If you have PCOS, dealing with oily skin or breakouts can become a common occurrence. You might have hoped that adulthood was finally a time to wave goodbye to acne, but for women with PCOS, the condition can continue into adulthood. Up to 43% of adult women with PCOS experience acne.
People with PCOS tend to get acne on their lower face, including the jawline, chin, and upper neck. You might find it gets worse around the time of your period. This is sometimes known as “hormonal pattern” acne.
Women with PCOS experience acne due to a hormonal imbalance. PCOS leads to high levels of high levels of androgen hormones (e.g., testosterone) produced by the ovaries and adrenal glands. These hormones can increase sebum (an oily, waxy substance) and skin cell production, leading to acne.
Experiencing acne in adulthood can be tough to deal with and may affect your mood and self-confidence. However, there are plenty of treatment options available.
Changes In Hair Growth
Women with PCOS may experience excessive hair growth, thinning hair, or even hair loss.
Excessive hair growth (also known as ‘hirsutism’) often occurs in unwanted areas of the body (e.g. upper lip, chin, chest, back, abdomen, arms and thighs). Around three-quarters of people with PCOS experience this symptom. In people with PCOS, high levels of sex hormones (e.g. testosterone) send the hair follicles into overdrive, leading to excessive hair growth.
Alopecia (better known as female pattern hair loss) is another distressing symptom of PCOS. It describes progressive hair thinning or loss in women. High sex hormone levels also play a part in hair loss. In some people, the hair follicles in the scalp are over-sensitive to testosterone, leading to hair loss instead of hair growth. The reason isn’t clear, but genetics may play a role.
For many women, weight problems are a frustrating and upsetting symptom of PCOS. You might find yourself gaining weight, for no apparent reason, or struggling to lose weight. Losing weight isn’t easy at the best of times but if you have PCOS, it can be even more difficult. Yes, there really is a reason! It isn’t “just you”.
People with PCOS are more likely to be insulin resistant. When your body is resistant to the hormone insulin, it stops using it properly. This means that you end up with lots of extra unused insulin floating around your body (known as high circulating insulin levels). Insulin is a fat-storing hormone, so the more that accumulates, the harder it becomes to burn body fat. High levels of insulin can also make you feel tired, bloated and hungry.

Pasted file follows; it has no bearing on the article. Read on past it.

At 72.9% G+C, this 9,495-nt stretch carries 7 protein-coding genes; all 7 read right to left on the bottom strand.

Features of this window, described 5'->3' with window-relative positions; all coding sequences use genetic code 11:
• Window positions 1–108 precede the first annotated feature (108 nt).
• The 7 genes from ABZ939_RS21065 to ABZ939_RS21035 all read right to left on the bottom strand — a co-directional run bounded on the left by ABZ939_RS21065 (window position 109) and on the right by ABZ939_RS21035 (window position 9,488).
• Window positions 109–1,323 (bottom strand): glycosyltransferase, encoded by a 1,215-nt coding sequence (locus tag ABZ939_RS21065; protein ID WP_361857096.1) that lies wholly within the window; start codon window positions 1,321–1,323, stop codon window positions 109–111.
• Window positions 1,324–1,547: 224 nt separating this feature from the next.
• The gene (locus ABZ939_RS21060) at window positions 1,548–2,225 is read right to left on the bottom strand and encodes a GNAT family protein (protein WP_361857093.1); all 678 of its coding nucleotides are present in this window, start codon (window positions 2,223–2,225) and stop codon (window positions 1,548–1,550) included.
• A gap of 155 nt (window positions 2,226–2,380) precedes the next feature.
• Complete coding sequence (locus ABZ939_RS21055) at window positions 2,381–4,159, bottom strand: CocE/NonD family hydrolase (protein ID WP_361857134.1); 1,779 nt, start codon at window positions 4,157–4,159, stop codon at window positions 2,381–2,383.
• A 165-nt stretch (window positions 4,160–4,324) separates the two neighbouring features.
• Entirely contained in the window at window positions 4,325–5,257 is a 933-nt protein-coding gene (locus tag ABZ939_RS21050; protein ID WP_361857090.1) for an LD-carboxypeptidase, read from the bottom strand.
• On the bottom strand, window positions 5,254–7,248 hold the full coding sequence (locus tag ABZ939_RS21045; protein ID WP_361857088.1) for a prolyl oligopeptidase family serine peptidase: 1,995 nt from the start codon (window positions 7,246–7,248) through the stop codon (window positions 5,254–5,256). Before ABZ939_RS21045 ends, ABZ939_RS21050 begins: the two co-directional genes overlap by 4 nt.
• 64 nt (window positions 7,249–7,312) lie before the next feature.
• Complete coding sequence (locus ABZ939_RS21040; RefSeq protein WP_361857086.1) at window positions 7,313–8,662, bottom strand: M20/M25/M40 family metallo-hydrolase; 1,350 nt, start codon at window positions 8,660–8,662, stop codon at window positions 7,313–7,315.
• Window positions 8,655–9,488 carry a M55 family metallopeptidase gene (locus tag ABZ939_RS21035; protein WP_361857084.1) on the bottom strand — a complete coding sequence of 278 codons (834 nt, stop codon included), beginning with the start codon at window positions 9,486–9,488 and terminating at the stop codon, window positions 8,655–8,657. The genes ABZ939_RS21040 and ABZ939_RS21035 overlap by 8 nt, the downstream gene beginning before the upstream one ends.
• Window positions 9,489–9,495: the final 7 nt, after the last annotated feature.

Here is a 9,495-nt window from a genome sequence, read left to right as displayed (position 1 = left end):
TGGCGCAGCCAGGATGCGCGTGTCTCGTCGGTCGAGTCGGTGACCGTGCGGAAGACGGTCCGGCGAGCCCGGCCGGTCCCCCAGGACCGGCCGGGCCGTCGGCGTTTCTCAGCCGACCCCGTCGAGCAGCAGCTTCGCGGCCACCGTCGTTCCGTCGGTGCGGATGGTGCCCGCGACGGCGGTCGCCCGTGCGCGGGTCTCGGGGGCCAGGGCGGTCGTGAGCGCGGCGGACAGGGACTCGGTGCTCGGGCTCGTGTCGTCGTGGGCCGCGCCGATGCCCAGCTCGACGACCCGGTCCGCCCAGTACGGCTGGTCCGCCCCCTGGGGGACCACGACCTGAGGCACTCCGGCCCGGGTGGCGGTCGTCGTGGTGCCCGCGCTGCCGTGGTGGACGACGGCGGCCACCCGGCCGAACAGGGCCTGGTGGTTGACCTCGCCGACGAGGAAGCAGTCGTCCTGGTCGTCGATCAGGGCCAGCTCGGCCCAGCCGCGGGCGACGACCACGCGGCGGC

For women with PCOS, body weight is a little more complex than we think. Weight gain can be a cause and a symptom of PCOS. High androgen levels can cause people to gain weight around their middle (known as ‘central fat’). Central fat causes (yes, you guessed it…) insulin resistance, which then causes the ovaries and adrenal glands to produce more androgens. But, remember that not everyone with PCOS will experience weight problems.
Most of us have a love/hate relationship with our periods, or menstruation. A period is part of the monthly menstrual cycle when a person bleeds from their vagina, in response to changes in hormone levels.
A menstrual cycle is considered to begin on the first day of your period. Usually, the average menstrual cycle is every 28 days with most cycles lasting between 25-30 days. The volume of blood usually lost in a period is around 30-80ml (about an eggcup full).
When it comes to periods, things don’t always go to plan, especially when you have PCOS. Rest assured, if you have PCOS and are having period problems, you’re not alone. A whopping 75-85% of women with PCOS experience period problems, including infrequent, irregular, heavy, or prolonged menstrual cycles (longer than 35 days). The most common period problems in PCOS are long cycles or a lack of periods.
Hormonal imbalances are usually the cause of period problems in PCOS. Problem periods can be more than “just an inconvenience”. Left untreated, they can make it difficult to get pregnant and can put you at higher risk of certain health conditions.
Problems getting pregnant
Sadly, women with PCOS may experience fertility issues due to irregular menstrual cycles and ovulation problems. Some people learn they have PCOS only after seeking infertility treatment.
Ovulation problems are usually the primary cause of infertility in women with PCOS. Ovulation (the release of an egg) may not occur due to hormonal imbalances or due to a problem with the cycle itself. Even if ovulation occurs, an imbalance in hormones may prevent the lining of the uterus from developing properly to allow for implantation of the mature egg.